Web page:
MONTGOMERY COUNTY, Md. (DC News Now) — Community leaders in Maryland’s largest county are taking steps to protect houses of worship and faith-based communities against images of hate.

Over the course of one weekend, three reports of antisemitic drawings were made at three different Montgomery County public schools: Thomas J. Wootton High School, Silver Creek Middle School, and Tilden Middle School.

A fourth incident has been reported, this time at Magruder High School, and all of these incidents happened in the span of around two weeks and all before the end of the first month of 2023.

Florence Kanneh has three children in the Montgomery County Public School system. She says after the most recent incident at Magruder and the shooting last year, she’s scared for their safety, especially that of her son who attends Magruder, as well as her own as incidents continue to rise.

“I don’t remember growing up around here with it being that bad,” Kanneh said. “As an adult now seeing it, knowing that this is where my kids are growing up, it can happen anywhere; church, synagogue, mosque, it can happen anywhere, it’s scary.”

In 2021, 143 bias incidents were reported to Montgomery County Police, a 22 percent increase from the year before according to the county’s Office of Emergency Management and Homeland Security. The county is now granting more money to increase protection for organizations that have experienced hate crimes or are considered to be high-risk.

Faith-based and other community leaders joined Montgomery County Executive Marc Elrich to announce and celebrate the latest round of funding to prevent hate crimes under the county’s Nonprofit Security Grants program. The program will distribute $800,000 to local nonprofit and faith-based organizations across the county that have experienced hate crimes or are considered at high risk.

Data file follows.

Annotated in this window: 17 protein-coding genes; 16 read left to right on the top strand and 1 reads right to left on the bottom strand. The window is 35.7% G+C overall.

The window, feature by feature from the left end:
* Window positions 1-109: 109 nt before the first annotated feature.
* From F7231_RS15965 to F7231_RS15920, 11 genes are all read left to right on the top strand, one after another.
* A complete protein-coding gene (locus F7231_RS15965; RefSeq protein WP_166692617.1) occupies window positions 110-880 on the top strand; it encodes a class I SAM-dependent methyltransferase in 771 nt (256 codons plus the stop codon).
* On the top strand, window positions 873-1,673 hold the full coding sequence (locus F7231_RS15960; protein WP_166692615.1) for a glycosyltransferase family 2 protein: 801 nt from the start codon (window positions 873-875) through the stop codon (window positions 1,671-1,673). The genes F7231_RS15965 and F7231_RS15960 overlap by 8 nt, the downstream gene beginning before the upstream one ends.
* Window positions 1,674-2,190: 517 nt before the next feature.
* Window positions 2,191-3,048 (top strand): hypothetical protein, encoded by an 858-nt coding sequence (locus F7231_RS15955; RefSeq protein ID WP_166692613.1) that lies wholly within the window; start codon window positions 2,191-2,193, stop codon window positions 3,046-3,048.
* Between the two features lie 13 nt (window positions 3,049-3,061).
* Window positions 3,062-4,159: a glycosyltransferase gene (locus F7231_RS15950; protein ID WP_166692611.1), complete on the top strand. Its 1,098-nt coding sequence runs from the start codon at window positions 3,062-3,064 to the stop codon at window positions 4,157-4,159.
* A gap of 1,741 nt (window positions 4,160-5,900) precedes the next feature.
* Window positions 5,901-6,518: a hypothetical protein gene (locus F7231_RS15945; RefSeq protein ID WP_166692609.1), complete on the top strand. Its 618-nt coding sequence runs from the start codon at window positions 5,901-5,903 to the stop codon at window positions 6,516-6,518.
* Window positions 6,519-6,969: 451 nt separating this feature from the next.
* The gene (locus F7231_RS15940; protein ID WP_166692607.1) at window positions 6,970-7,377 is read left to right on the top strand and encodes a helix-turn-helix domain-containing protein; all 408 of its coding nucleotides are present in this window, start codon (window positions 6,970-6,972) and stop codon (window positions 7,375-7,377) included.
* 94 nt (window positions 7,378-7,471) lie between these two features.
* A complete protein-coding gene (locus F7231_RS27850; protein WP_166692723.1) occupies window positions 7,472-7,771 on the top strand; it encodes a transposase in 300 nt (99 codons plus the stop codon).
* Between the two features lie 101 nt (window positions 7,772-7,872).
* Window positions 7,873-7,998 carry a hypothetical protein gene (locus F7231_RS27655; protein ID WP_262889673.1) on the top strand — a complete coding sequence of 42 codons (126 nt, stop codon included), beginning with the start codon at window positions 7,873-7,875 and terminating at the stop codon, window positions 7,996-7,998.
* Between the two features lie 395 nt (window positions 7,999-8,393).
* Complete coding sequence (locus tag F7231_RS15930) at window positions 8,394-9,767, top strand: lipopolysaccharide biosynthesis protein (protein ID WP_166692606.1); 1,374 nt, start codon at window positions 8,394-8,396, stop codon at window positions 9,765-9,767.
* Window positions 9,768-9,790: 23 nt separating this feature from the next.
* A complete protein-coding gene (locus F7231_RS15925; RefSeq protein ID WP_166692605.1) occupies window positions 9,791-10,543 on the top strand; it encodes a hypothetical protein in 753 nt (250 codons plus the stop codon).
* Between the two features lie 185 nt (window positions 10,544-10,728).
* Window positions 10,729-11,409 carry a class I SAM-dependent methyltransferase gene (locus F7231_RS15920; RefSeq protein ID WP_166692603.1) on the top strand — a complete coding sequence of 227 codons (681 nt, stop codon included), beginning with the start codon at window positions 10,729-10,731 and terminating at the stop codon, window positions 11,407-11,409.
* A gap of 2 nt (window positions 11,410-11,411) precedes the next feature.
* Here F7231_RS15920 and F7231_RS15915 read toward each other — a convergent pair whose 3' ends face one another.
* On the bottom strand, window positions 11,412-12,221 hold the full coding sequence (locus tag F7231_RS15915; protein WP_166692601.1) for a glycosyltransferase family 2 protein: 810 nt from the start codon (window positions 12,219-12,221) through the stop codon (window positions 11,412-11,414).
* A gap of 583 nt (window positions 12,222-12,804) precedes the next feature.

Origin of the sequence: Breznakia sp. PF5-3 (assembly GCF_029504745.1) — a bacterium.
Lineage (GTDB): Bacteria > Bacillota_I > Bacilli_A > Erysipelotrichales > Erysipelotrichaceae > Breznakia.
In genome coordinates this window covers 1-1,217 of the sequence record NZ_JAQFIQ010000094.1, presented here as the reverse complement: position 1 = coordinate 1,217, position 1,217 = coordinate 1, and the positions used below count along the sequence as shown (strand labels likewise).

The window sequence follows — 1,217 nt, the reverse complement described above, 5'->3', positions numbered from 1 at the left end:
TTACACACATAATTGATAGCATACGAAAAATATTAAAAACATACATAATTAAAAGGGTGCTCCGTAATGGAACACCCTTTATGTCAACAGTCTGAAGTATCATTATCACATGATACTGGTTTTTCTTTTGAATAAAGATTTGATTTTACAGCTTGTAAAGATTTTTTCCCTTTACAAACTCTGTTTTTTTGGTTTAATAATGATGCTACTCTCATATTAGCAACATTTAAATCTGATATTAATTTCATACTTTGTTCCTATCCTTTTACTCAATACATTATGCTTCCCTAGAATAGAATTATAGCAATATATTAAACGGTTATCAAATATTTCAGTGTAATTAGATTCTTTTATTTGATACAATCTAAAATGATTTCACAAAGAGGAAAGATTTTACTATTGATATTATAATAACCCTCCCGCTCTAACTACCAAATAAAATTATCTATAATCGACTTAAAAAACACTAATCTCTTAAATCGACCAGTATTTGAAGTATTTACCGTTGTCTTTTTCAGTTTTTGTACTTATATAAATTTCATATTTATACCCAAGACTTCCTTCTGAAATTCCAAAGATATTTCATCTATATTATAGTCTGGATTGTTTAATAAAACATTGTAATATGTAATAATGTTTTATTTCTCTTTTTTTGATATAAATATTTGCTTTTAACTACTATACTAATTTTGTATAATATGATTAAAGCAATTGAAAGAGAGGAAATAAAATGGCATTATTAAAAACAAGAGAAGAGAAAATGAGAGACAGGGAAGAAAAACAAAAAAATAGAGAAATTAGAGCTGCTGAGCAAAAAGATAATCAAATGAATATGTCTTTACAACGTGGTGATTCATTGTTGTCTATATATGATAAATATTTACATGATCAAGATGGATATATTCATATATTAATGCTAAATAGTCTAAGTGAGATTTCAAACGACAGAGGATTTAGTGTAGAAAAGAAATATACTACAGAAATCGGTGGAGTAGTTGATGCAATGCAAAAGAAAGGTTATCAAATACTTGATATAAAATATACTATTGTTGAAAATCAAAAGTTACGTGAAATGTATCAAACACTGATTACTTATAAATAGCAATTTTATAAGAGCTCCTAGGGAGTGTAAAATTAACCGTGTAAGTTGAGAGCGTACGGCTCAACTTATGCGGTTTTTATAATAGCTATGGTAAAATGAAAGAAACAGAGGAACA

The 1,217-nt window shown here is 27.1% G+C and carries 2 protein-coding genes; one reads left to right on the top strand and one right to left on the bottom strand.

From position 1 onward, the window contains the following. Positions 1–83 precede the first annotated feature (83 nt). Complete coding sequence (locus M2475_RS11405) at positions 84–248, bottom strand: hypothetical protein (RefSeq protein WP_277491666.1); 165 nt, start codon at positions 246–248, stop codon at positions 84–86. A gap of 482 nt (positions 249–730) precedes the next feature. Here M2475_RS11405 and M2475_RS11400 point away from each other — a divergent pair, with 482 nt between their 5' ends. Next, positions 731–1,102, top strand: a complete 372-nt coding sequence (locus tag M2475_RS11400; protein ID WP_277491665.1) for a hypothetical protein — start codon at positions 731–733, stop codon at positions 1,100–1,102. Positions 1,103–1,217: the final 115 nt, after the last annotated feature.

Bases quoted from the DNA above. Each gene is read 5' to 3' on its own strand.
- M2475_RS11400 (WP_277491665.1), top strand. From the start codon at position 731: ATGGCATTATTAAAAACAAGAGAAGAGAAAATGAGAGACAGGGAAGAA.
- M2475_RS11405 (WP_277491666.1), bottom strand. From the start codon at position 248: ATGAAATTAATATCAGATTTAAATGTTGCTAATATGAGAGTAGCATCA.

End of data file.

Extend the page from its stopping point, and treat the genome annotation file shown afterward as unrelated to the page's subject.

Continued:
“Obviously, the needs are greater than $800,000, and I would expect that they’ll be enhanced in this budget soon to help us further address the needs of users in the community,” County Executive Marc Elrich said.

The funding can be used to increase security personnel, planning measures, and even cameras at eligible organizations. County Executive Elrich alongside other community leaders encouraged people to speak up and not let hateful rhetoric or incidents go unreported, saying that money alone isn’t enough to fight hate crimes.

This money will not get to the root cause of it. you know we can build protection and we can build barriers around things,” County Executive Elrich said. “The only way this is going to stop is if we confront it in our communities, live and in person, and take on the people who are fostering this in our communities. You cannot hide from this.”

Ellie Lichtash, the executive director of Alef Bet Montessori School, recalls a harrowing incident in January of 2019 where two men unlawfully entered an open house at the school, screaming antisemitic remarks.

“I’ll never forget that night, they were screaming top of their lungs, “You Jewish you get out of here! You are going to make all of us Jewish!'” Lichtash recalled.

Lichtash recalled other incidents that have happened at her Montessori where windows have been broken and hateful messages have been written on the school. She has used money from the grant program to install security cameras in and around the school but says she also fears for children in public schools as incidents of antisemitism continue to rise.

“So if this is happening with our children in public school, we need to nip it in the bud,” Lichtash said. “We need to educate, we need to come forward, we need to speak out, we can’t sit silently in place of ‘it’s just unacceptable in our society.'”

County Executive Elrich condemned the hateful acts, saying people need to stand up against hate crimes.

“We’ve had so many people and disturbing incidents, that it’s hard not to act”

County Executive Marc Elrich

Leaders from the Montgomery County Police Department, Fire & Rescue Explosive Investigations Unit, and others will be holding a seminar to teach faith leaders how to minimize the risk of violent intruders and how to respond in the event of an attack. The workshop will be held on Wednesday, February 15th at 7 p.m., and registration is required. People who are interested in attending must email